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The Mekong River what future
POSTED | 13:48 PM | 06-08-2014

The Mekong River, what future?

-- By Frank Lombard

The Mekong River is useful only for fish and hydropower. Navigation is limited by waterfalls and shoals. Irrigation is only suitable in the lower region and the river is being rapidly fished out.

The famous giant Mekong catfish has been almost extinct since 1970, long before the dam era. This is the world’s largest freshwater fish, up to 3 meters in length and 300 kilograms in weight. 

If full mainstream hydropower potential is realized by 2030, it will furnish only a small fraction of the growing electricity demand of the region. However you do the arithmetic, the hydro potential of the lower Mekong is only 23,000 MW and this would mostly be slated for Thailand, the second largest consumer of the region. 

China ranks first but has a separate 30,000 MW upstream to itself. Alternative sources will be needed for the entire region. At the moment Thailand depends predominantly on natural gas.

Despite engineering explanations, dams tend to block fish migration routes that can be as long as 1,000 km. Fishermen add to the problem by using massive traps for uncontrolled and underreported catches. It could well be that by 2030 the river will become a long sewer pipe.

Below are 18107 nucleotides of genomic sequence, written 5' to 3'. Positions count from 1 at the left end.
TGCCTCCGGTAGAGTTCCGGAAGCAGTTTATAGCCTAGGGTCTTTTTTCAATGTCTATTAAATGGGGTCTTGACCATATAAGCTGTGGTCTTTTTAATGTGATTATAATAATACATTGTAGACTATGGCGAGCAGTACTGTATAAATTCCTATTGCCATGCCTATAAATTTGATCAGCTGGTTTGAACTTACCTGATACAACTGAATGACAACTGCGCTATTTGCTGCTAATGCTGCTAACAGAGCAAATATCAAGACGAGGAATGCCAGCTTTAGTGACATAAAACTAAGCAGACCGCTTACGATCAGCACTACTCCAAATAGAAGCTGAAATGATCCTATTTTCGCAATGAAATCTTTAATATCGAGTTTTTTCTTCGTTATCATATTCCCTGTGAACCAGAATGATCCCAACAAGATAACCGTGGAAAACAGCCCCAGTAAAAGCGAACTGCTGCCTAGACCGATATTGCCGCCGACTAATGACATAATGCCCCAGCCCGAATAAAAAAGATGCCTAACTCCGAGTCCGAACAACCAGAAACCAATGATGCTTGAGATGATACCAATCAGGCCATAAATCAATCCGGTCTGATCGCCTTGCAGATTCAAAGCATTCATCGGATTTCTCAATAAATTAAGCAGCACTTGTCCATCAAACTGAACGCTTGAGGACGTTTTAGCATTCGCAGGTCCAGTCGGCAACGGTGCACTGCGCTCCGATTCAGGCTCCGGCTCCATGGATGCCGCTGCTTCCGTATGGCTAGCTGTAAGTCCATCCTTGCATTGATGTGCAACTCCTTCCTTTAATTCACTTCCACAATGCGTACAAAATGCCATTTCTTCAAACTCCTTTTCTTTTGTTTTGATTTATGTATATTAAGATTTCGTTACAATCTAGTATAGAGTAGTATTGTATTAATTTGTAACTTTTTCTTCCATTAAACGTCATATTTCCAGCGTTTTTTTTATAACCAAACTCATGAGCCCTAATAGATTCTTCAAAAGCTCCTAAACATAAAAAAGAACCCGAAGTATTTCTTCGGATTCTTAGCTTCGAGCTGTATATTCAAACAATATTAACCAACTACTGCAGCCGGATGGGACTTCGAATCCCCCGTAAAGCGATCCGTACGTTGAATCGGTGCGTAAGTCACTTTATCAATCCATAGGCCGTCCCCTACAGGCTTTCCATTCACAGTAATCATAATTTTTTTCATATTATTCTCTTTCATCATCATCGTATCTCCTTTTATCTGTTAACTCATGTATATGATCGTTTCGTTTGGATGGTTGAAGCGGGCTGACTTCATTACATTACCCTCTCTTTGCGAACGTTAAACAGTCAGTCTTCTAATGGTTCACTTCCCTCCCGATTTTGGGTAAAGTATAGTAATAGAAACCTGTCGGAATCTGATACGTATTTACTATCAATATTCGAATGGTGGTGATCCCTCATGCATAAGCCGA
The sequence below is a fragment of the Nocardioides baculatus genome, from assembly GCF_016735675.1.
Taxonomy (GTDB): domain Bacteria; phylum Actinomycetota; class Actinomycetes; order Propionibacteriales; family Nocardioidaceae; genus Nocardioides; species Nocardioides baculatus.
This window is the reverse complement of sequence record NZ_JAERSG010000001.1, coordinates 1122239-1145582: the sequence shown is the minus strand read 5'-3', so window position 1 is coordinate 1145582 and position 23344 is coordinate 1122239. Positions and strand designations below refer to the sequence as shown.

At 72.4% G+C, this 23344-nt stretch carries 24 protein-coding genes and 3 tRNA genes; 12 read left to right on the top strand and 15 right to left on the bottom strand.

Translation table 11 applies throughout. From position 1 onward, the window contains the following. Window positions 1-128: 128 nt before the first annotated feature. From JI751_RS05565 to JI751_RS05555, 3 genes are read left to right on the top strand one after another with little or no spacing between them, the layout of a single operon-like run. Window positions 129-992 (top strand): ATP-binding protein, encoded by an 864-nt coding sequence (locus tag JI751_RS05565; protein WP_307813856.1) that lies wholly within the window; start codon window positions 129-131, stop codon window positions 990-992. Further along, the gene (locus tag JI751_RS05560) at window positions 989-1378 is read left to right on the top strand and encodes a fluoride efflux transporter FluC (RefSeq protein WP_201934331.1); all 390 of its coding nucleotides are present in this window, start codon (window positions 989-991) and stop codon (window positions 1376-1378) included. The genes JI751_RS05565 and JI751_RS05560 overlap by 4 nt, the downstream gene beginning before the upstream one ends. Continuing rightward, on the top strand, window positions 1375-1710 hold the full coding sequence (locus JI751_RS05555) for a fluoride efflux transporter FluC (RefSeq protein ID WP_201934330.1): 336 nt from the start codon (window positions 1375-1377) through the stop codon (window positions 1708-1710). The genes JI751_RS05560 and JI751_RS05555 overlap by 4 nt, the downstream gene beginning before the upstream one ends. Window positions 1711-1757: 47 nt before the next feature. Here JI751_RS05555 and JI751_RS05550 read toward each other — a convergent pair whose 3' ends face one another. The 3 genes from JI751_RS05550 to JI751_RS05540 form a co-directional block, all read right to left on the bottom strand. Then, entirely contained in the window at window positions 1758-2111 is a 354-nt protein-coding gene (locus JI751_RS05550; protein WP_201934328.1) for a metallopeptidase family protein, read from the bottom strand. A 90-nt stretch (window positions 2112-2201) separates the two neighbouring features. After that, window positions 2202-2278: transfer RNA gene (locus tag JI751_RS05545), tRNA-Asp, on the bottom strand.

Graphic from Radio Free Asia 

It all began with the Chinese mainstream dams. The first, the Manwan, went into operation in 1992 and with scant attention. China now has six operating hydropower dams with a combined generating capacity of 11,200 MW. This is only one-third the potential of the Chinese upper portion of the river so several more are on the drawing board.

There is no scientific proof that the Chinese are causing damage to the lower Mekong. It is strictly hydropower. There is little fishing up there, in an area beyond the traditional migration routes. Fishermen in the lower Mekong use the dams as a scapegoat for fluctuating water levels and decreasing catches. 

The Chinese consider it farfetched, but an earthquake at one dam could cause a “domino effect” downstream. Engineers claim the dams are earthquake resistant and quote seismic guides as saying there is only a 10% probability of a “moderate” earthquake in the next 50 years. Others are not so sure and point to increased seismic activity along the Tibetan Plateau.

Presently, on 3 August there was a 6.1 magnitude earthquake at Longtoushan, 370 km northeast of Yunnan’s capital of Kunming. Some 370 were killed and 20,000 buildings destroyed. The Mekong dams are some 300 km west of Kunming and no tremors or damage was reported in that area.

The real trouble starts with the mainstream Xayaburi 1,220 MW dam in Laos. Tributary dams in the region have little impact on the main river. Construction at Xayaburi began in 2012 and it is due for completion in 2019. 

Despite objections from many quarters, it is pretty much a unilateral move by the Laotian government, backed by Thai interests. Laos only risks opprobrium from its neighbors. Cambodia in fact, has already made a flimsy threat to go to an International Court.